Largest Islamic energy bank to include Turkish projects

ANKARA (AA): Turkish energy projects will be able to get loans from the world’s largest Islamic energy bank, due to be set up later this year, according to the CEO of the Qatar Financial Centre (QFC). “Turkey is one of the pipeline countries. Turkish energy projects can and will be able to get loans from this financial institution,” Yousuf Mohamed Al-Jaida told Anadolu Agency in an exclusive interview on the sidelines of the weekend Eighth Uludag Economy Summit.

The bank, slated to be called Energy Bank, will make loans for large energy projects in energy-rich countries such as Kazakhstan, Uzbekistan, the Caucasian countries, Russia, and Sudan through syndication, he said.

All energy types such as alternative energy, oil, gas, and petrochemicals are included, he explained.

To be established under the Qatar Financial Centre, Energy Bank already has authorized capital of $10 billion and paid-in capital of $2.5 billion, he said.

Touting Qatar as an energy hub, Al-Jaida said: “We’re the biggest LNG [liquefied natural gas] exporter in the world, have massive reserves … But we don’t have a specialized financial institution in that lucrative sector.”

He noted that the bank is a private sector initiative — not backed by the government.

Flourishing Turkish-Qatari ties

Touching on growing economic bonds between Turkey and Qatar, Al-Jaida highlighted that close political ties have helped foster good economic relations. Trade between Qatar and Turkey surged nearly 60% last year compared to 2017, according to the Turkish Statistical Institute (TurkStat).

Bilateral trade between the two countries reached more than $1.4 billion in 2018, up from $913 million from a year earlier, says TurkStat data.

“These relations will continue, they are becoming more strategic every day. Relations are very very healthy,” he said.

Telling how last August Qatar pledged $15 billion in investment in Turkey, Al-Jaida said nearly 40 percent of this has already been realized. “We’re constantly talking with Turkish officials in various fields and sectors on how to make the rest of the investments,” he said.

Al-Jaida added that Qatar is keen to cooperate in financial services, real estate, and defense. “Those are the three most prominent sectors. Having said that, we’re also looking at retail, food, and agriculture as secondary fields of importance between our countries,” he noted.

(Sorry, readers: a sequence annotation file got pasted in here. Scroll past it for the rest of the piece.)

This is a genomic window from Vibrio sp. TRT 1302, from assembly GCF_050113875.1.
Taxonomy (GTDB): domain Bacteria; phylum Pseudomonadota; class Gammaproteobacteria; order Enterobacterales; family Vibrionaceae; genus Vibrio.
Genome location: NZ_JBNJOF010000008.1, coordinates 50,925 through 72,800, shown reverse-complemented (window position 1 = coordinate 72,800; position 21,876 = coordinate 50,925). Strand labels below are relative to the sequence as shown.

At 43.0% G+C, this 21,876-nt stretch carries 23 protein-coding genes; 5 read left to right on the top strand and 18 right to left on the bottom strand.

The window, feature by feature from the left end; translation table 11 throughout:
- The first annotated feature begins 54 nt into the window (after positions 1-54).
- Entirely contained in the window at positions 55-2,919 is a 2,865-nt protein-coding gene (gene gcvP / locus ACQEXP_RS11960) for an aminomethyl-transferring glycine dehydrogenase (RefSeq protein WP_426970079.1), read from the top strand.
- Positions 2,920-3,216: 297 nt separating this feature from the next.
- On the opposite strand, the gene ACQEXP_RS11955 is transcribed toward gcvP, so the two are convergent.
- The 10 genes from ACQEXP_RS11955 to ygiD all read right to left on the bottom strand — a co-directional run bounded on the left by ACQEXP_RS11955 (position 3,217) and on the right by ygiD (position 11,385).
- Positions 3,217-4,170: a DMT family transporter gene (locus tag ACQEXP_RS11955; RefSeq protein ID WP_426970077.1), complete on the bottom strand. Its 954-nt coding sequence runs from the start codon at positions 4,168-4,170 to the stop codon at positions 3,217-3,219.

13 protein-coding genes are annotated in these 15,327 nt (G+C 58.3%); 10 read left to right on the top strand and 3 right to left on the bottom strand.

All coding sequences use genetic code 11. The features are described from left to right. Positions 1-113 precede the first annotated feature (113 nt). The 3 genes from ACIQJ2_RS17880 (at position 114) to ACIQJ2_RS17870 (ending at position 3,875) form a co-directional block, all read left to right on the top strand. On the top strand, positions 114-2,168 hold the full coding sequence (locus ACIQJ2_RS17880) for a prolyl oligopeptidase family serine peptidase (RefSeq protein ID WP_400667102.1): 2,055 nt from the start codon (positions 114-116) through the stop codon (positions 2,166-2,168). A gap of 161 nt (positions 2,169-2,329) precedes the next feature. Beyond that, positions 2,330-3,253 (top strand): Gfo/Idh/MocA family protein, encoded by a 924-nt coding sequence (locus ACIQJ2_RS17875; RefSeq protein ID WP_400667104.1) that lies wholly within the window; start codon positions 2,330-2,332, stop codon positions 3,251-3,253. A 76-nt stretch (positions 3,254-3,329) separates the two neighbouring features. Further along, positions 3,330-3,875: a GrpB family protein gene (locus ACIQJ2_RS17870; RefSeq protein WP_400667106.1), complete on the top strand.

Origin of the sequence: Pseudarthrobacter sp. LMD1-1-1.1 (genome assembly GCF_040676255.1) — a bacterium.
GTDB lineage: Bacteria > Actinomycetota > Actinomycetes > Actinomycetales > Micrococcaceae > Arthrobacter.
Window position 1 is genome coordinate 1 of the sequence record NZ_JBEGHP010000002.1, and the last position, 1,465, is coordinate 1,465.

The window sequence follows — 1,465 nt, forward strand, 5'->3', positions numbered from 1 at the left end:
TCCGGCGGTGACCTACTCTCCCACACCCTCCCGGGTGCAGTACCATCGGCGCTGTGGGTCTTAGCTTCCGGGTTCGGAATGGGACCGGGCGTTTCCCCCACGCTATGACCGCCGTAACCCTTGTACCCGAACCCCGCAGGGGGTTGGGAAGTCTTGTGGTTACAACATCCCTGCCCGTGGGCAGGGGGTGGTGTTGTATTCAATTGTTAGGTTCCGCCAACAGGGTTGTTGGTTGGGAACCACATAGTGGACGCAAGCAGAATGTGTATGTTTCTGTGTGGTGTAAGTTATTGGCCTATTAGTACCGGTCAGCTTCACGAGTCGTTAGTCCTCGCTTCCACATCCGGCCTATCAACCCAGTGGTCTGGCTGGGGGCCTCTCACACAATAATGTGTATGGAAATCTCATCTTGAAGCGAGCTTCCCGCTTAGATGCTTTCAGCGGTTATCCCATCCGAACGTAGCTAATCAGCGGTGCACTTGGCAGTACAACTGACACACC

Visiting Qatar earlier this month, Turkish Agriculture and Forestry Minister Bekir Pakdemirli held meetings to boost cooperation in agriculture, especially in greenhousing. “We’re impressed with Turkey’s ability to provide their own food. We intend to follow the same path and be able to grow our food from within Qatar rather than import,” he said.

Istanbul can be Islamic financial hub for Europe

Al-Jaida underlined that Turkey and Qatar can forge successful cooperation in Islamic finance, “better than any other countries.”

Doha, Istanbul, and Kuala Lumpur, Indonesia can emerge as the global financial capitals for Islamic finance, he said, adding: “So we’re looking at the common technology, common rules, and regulations between these three centers.”

“Our goal for the strategic long-term project is that Istanbul becomes the Islamic financial hub for Europe and Kuala Lumpur for Asia, and Doha for the greater Middle East and North Africa region.”

Calling for world capital

Al-Jaida urged international investors to put their money in Qatar, as it has an attractive legal environment and provides “generous” incentives. The country also offers opportunities for tapping into countries taking part in China’s One Belt One Road initiative, including Kuwait, Oman, Iraq, and countries of Southeast Asia.

“Qatar is a rich country but we still want FDI, we want more white-collar jobs created by Qatar, and we want to create more vibrant business and financial hubs in the country,” he said. He added that the QFC is in talks with two Turkish lenders interesting in establishing branches in Qatar.